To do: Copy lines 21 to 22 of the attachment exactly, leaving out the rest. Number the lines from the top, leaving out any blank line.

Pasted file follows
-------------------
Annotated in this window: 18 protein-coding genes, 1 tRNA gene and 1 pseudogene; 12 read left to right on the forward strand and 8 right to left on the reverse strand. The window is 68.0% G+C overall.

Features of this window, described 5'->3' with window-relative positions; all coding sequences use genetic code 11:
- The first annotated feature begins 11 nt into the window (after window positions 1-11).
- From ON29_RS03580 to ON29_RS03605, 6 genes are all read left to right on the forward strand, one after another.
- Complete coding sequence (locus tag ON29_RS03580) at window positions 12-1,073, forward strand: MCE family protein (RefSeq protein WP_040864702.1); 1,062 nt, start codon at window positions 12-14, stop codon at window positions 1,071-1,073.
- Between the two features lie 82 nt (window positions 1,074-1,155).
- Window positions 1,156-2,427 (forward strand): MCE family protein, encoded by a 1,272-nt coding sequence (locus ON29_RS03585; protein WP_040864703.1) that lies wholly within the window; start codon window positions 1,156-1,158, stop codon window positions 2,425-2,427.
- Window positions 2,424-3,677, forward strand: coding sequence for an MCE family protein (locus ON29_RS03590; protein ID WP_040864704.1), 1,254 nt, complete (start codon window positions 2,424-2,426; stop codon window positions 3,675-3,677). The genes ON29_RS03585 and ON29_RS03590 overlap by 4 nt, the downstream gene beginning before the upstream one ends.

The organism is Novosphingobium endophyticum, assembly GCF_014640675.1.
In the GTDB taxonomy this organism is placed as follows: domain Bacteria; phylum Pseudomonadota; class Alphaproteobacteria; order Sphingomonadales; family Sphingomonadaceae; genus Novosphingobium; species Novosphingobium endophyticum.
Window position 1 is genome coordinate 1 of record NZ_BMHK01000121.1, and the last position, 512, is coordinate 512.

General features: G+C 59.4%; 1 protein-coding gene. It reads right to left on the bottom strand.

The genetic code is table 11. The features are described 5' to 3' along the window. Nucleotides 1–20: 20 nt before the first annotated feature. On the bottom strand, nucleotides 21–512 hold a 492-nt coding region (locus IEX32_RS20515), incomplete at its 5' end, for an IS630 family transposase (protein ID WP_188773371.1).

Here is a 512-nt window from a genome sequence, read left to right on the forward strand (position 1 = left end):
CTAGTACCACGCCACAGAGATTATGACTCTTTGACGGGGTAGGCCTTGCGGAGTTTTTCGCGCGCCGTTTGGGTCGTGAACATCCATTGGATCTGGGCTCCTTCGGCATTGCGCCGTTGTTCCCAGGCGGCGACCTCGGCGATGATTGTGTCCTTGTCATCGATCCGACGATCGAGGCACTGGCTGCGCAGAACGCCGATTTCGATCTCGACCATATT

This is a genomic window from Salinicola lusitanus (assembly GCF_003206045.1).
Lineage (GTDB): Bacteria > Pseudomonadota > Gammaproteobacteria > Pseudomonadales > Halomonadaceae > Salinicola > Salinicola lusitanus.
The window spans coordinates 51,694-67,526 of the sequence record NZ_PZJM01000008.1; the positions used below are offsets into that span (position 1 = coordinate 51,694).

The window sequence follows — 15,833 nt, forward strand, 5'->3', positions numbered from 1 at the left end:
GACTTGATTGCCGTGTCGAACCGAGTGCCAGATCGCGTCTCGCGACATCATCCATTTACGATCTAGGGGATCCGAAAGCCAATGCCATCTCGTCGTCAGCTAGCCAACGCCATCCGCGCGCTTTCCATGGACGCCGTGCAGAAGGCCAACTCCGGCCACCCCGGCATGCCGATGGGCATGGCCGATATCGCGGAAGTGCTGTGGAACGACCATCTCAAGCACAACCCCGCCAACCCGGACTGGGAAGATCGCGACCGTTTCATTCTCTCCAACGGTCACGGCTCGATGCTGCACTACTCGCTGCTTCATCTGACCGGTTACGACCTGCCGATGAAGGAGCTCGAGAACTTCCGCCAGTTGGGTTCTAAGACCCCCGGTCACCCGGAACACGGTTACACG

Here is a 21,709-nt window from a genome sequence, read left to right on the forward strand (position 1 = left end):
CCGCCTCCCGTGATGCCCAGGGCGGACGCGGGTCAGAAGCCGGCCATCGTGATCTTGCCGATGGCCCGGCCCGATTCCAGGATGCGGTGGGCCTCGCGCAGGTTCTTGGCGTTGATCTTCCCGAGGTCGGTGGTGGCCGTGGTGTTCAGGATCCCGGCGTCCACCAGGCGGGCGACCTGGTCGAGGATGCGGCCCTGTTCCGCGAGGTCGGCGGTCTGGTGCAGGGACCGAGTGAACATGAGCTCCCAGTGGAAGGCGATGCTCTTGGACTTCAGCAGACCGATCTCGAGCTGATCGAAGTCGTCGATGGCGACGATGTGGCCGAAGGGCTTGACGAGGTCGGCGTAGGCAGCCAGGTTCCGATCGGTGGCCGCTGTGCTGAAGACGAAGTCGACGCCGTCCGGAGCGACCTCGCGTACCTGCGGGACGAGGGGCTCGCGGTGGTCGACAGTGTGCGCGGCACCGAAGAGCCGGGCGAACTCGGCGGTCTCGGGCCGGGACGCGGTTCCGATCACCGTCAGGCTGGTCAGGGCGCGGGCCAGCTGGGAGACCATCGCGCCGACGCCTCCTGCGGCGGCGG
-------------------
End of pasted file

Here is a 21,709-nt window from a genome sequence, read left to right on the forward strand (position 1 = left end):
CCGCCTCCCGTGATGCCCAGGGCGGACGCGGGTCAGAAGCCGGCCATCGTGATCTTGCCGATGGCCCGGCCCGATTCCAGGATGCGGTGGGCCTCGCGCAGGTTCTTGGCGTTGATCTTCCCGAGGTCGGTGGTGGCCGTGGTGTTCAGGATCCCGGCGTCCACCAGGCGGGCGACCTGGTCGAGGATGCGGCCCTGTTCCGCGAGGTCGGCGGTCTGGTGCAGGGACCGAGTGAACATGAGCTCCCAGTGGAAGGCGATGCTCTTGGACTTCAGCAGACCGATCTCGAGCTGATCGAAGTCGTCGATGGCGACGATGTGGCCGAAGGGCTTGACGAGGTCGGCGTAGGCAGCCAGGTTCCGATCGGTGGCCGCTGTGCTGAAGACGAAGTCGACGCCGTCCGGAGCGACCTCGCGTACCTGCGGGACGAGGGGCTCGCGGTGGTCGACAGTGTGCGCGGCACCGAAGAGCCGGGCGAACTCGGCGGTCTCGGGCCGGGACGCGGTTCCGATCACCGTCAGGCTGGTCAGGGCGCGGGCCAGCTGGGAGACCATCGCGCCGACGCCTCCTGCGGCGGCGG